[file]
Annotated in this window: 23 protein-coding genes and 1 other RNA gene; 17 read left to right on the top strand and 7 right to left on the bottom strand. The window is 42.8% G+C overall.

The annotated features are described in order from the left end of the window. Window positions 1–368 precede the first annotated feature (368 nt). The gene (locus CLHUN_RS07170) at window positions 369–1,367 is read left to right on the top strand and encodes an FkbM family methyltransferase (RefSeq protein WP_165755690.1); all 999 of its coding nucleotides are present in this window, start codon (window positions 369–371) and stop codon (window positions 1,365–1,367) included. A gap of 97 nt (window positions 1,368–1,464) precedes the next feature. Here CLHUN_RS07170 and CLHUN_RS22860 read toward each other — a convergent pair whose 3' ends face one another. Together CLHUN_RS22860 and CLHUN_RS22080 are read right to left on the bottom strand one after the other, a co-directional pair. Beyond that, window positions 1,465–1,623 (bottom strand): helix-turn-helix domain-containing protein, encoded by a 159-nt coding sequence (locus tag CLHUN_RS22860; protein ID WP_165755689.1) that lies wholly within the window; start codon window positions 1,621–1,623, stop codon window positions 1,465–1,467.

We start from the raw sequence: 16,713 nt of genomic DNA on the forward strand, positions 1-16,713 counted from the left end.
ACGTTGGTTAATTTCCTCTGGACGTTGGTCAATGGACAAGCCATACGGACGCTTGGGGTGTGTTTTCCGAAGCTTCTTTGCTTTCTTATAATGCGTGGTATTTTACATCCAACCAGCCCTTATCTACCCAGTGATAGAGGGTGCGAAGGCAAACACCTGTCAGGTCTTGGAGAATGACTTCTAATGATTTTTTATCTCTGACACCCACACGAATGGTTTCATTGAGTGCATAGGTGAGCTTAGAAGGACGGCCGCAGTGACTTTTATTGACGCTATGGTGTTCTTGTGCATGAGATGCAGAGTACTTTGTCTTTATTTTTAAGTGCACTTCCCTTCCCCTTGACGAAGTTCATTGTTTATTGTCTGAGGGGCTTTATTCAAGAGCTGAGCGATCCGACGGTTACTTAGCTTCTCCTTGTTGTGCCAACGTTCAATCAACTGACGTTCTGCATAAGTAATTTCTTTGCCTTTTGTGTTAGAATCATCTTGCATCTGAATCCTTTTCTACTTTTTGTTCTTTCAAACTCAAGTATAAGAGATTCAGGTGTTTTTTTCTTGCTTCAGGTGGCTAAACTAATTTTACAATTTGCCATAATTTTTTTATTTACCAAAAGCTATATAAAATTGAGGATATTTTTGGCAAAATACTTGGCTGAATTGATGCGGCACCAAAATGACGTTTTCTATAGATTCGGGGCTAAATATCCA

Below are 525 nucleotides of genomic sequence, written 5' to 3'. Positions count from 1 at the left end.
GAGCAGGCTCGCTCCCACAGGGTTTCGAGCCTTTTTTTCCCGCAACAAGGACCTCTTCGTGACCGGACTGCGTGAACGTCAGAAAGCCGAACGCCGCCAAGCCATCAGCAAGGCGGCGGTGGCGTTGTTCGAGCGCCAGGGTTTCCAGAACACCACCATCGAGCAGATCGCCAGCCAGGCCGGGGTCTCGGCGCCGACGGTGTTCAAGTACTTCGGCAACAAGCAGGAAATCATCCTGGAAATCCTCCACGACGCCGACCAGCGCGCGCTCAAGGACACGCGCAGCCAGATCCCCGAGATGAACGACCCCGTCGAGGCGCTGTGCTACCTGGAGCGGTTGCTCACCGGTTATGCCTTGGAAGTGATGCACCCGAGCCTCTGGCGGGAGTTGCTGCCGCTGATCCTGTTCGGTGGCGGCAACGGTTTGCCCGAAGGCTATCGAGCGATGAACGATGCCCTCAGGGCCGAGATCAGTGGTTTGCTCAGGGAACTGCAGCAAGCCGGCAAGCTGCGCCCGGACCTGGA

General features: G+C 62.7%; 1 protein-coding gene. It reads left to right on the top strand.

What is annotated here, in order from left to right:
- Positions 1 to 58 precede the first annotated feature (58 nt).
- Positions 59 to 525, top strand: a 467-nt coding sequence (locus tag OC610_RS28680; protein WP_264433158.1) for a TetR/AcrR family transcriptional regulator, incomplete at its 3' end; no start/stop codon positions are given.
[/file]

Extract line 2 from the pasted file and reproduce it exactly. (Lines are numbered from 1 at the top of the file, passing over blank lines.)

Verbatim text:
The annotated features are described in order from the left end of the window. Window positions 1–368 precede the first annotated feature (368 nt). The gene (locus CLHUN_RS07170) at window positions 369–1,367 is read left to right on the top strand and encodes an FkbM family methyltransferase (RefSeq protein WP_165755690.1); all 999 of its coding nucleotides are present in this window, start codon (window positions 369–371) and stop codon (window positions 1,365–1,367) included. A gap of 97 nt (window positions 1,368–1,464) precedes the next feature. Here CLHUN_RS07170 and CLHUN_RS22860 read toward each other — a convergent pair whose 3' ends face one another. Together CLHUN_RS22860 and CLHUN_RS22080 are read right to left on the bottom strand one after the other, a co-directional pair. Beyond that, window positions 1,465–1,623 (bottom strand): helix-turn-helix domain-containing protein, encoded by a 159-nt coding sequence (locus tag CLHUN_RS22860; protein ID WP_165755689.1) that lies wholly within the window; start codon window positions 1,621–1,623, stop codon window positions 1,465–1,467.